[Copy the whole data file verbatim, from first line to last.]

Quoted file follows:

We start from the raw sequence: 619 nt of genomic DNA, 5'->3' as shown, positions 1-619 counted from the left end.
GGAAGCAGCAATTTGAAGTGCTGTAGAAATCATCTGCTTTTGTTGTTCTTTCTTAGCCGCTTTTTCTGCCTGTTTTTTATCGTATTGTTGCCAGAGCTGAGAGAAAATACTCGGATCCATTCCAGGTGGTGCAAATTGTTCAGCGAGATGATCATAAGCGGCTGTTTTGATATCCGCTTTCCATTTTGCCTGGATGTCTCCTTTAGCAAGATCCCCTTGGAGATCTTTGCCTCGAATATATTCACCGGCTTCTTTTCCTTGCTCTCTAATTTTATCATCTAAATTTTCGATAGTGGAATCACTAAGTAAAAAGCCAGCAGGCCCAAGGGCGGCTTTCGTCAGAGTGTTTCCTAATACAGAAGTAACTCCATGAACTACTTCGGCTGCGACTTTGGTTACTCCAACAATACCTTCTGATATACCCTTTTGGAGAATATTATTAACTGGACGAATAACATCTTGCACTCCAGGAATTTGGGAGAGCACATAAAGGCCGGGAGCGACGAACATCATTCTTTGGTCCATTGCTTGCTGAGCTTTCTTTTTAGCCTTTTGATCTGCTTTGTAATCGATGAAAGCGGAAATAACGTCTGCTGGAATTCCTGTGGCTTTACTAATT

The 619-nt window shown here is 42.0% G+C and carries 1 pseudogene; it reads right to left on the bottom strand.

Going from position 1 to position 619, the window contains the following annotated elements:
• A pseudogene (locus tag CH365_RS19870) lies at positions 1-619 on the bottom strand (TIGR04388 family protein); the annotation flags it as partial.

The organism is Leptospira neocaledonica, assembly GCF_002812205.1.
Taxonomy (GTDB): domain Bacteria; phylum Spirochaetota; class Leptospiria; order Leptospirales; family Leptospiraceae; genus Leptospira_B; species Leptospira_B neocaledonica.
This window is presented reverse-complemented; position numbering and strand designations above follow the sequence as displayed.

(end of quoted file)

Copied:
We start from the raw sequence: 619 nt of genomic DNA, 5'->3' as shown, positions 1-619 counted from the left end.
GGAAGCAGCAATTTGAAGTGCTGTAGAAATCATCTGCTTTTGTTGTTCTTTCTTAGCCGCTTTTTCTGCCTGTTTTTTATCGTATTGTTGCCAGAGCTGAGAGAAAATACTCGGATCCATTCCAGGTGGTGCAAATTGTTCAGCGAGATGATCATAAGCGGCTGTTTTGATATCCGCTTTCCATTTTGCCTGGATGTCTCCTTTAGCAAGATCCCCTTGGAGATCTTTGCCTCGAATATATTCACCGGCTTCTTTTCCTTGCTCTCTAATTTTATCATCTAAATTTTCGATAGTGGAATCACTAAGTAAAAAGCCAGCAGGCCCAAGGGCGGCTTTCGTCAGAGTGTTTCCTAATACAGAAGTAACTCCATGAACTACTTCGGCTGCGACTTTGGTTACTCCAACAATACCTTCTGATATACCCTTTTGGAGAATATTATTAACTGGACGAATAACATCTTGCACTCCAGGAATTTGGGAGAGCACATAAAGGCCGGGAGCGACGAACATCATTCTTTGGTCCATTGCTTGCTGAGCTTTCTTTTTAGCCTTTTGATCTGCTTTGTAATCGATGAAAGCGGAAATAACGTCTGCTGGAATTCCTGTGGCTTTACTAATT

The 619-nt window shown here is 42.0% G+C and carries 1 pseudogene; it reads right to left on the bottom strand.

Going from position 1 to position 619, the window contains the following annotated elements:
• A pseudogene (locus tag CH365_RS19870) lies at positions 1-619 on the bottom strand (TIGR04388 family protein); the annotation flags it as partial.

The organism is Leptospira neocaledonica, assembly GCF_002812205.1.
Taxonomy (GTDB): domain Bacteria; phylum Spirochaetota; class Leptospiria; order Leptospirales; family Leptospiraceae; genus Leptospira_B; species Leptospira_B neocaledonica.
This window is presented reverse-complemented; position numbering and strand designations above follow the sequence as displayed.